Be careful what you measure…

Occasionally, I write something worth revisiting. At this time of year when we look at our accomplishments and prepare to make resolutions, it might be helpful to consider what accomplishments we measure. This was originally written in June 2004, but is still applicable today.

Seth Godin has written an excellent post, The Curse of Great Expectations, which may bring you to a screeching halt in your headlong pursuit of perfection.

His opening line, I can benchmark everything now and his conclusion, The problem with benchmarking is that nothing but continuous improvement (except maybe spectacular results) satisfies very much really got me thinking. It is a true statement, but it depends very much on what you are measuring.

First of all, a benchmark
is a standard by which something can be measured or judged. Measuring
performance in the physical universe, whether it is miles run, wealth
accumulated, or performance ranking in sports or work, shows how you
are doing with regard to earlier efforts by yourself of others.

If you judge your worth by how well you perform physical activity,
you will be confronted with the inexcapable fact that the peak of
physical activity comes early in life and is long gone by the time you
attain judgement.

If you judge your worth by your financial success, you put yourself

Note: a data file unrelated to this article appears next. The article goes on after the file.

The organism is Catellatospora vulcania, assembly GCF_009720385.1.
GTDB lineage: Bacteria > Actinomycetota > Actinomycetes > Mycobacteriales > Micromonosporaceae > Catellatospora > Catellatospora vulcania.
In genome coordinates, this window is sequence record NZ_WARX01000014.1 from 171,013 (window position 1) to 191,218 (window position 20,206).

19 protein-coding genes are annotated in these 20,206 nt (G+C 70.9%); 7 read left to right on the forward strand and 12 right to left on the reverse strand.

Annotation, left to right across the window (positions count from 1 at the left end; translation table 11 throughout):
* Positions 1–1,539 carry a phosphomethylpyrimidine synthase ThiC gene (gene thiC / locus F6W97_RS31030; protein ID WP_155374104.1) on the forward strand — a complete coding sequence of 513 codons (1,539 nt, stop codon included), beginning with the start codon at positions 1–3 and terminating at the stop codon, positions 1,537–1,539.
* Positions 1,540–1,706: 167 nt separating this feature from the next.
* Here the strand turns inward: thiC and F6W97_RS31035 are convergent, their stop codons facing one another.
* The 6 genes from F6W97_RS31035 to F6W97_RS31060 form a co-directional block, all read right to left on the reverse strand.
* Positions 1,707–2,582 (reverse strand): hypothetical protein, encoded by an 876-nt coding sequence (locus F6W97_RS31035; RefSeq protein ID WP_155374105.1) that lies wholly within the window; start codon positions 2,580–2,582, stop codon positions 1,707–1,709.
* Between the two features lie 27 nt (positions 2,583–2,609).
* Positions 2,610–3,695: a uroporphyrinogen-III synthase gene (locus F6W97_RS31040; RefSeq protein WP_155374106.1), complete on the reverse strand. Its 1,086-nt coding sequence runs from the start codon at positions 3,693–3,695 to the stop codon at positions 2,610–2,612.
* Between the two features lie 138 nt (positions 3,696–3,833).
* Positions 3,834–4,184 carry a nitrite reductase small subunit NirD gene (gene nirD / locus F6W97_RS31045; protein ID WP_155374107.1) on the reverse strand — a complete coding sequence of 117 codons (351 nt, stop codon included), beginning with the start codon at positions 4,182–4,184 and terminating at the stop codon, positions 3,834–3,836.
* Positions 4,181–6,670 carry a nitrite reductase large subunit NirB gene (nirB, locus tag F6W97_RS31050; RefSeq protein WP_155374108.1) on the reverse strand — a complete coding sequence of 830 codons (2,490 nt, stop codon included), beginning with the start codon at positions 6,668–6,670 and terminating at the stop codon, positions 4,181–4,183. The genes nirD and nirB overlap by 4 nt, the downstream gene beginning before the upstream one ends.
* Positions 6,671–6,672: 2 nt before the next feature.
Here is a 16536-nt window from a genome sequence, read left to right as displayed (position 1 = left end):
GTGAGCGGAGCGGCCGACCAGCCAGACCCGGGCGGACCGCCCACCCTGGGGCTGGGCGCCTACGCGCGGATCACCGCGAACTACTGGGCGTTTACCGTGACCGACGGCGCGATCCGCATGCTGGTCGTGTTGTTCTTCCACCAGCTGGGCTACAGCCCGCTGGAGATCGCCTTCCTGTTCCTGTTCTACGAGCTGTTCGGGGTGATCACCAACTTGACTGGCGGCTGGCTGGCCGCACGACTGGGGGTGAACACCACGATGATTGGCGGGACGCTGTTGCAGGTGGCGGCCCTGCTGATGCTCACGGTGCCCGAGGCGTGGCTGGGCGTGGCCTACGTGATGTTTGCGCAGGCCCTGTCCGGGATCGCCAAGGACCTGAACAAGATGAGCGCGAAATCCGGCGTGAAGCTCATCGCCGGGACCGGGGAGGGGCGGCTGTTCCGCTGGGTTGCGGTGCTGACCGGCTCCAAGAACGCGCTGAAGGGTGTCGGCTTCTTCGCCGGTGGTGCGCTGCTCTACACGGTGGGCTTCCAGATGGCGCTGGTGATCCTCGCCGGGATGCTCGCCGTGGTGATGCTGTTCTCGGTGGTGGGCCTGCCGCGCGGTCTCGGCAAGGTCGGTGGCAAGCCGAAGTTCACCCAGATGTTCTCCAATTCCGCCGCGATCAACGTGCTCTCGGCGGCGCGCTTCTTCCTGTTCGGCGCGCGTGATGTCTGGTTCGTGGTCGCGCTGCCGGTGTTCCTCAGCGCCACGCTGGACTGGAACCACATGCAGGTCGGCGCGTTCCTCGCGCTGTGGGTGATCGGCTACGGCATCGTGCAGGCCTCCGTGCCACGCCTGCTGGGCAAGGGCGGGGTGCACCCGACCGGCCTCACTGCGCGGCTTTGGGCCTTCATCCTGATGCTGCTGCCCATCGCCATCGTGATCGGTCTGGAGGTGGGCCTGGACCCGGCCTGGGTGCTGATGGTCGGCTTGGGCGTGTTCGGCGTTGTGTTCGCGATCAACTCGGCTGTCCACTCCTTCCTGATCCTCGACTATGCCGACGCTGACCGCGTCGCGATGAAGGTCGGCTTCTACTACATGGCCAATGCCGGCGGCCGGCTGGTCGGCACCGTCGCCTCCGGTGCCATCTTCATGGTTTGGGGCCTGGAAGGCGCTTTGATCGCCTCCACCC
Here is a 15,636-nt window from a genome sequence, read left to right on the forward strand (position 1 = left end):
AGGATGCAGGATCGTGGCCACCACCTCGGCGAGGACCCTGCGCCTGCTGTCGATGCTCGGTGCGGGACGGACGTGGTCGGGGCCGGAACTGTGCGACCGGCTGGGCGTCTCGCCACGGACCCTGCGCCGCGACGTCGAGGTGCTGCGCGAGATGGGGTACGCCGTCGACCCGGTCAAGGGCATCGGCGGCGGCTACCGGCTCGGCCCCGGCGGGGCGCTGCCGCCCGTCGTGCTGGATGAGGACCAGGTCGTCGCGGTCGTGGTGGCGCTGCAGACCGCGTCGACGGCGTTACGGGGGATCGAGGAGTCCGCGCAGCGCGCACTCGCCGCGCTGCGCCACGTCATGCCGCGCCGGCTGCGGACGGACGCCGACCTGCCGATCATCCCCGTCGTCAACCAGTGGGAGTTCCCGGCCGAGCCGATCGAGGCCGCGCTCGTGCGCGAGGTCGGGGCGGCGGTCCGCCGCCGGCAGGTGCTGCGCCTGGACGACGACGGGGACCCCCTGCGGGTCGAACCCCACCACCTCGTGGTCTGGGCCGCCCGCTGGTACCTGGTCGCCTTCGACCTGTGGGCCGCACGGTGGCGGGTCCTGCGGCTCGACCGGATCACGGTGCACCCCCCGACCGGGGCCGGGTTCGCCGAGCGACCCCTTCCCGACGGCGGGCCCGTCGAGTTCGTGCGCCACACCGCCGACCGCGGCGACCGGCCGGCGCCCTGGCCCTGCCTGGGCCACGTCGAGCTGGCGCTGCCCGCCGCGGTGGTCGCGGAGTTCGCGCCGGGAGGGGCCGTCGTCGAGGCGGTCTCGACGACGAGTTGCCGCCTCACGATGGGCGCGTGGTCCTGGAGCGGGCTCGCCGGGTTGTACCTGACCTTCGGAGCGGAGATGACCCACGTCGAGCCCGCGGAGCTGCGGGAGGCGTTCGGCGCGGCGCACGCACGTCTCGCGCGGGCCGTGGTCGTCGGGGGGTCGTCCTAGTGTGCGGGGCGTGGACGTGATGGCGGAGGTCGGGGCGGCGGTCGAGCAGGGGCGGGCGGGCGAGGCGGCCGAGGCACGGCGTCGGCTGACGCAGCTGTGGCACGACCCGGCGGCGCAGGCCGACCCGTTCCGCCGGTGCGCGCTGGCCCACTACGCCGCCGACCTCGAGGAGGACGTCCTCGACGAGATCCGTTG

in a terrible trap, because the occupations that pay the most money do
not always provide a sense of self-worth. The decisions you make can
diminish you spiritually and degrade you beyond belief.

If you judge your life by the number of friends you have and the
people you have helping, you may obtain a better picture of
your true worth.

This is a benchmark of your connections to society and
is also a measure of your level of contribution to the betterment of
civilization. Note that I said "have" and "helping". This is a dynamic
measure of worth, not an archive of memories.

I think if you measure your life by your ability to contribute to
others, you will find that you can achieve continuous improvement over
a very long period of time.

As always, I welcome your thoughts on this topic.


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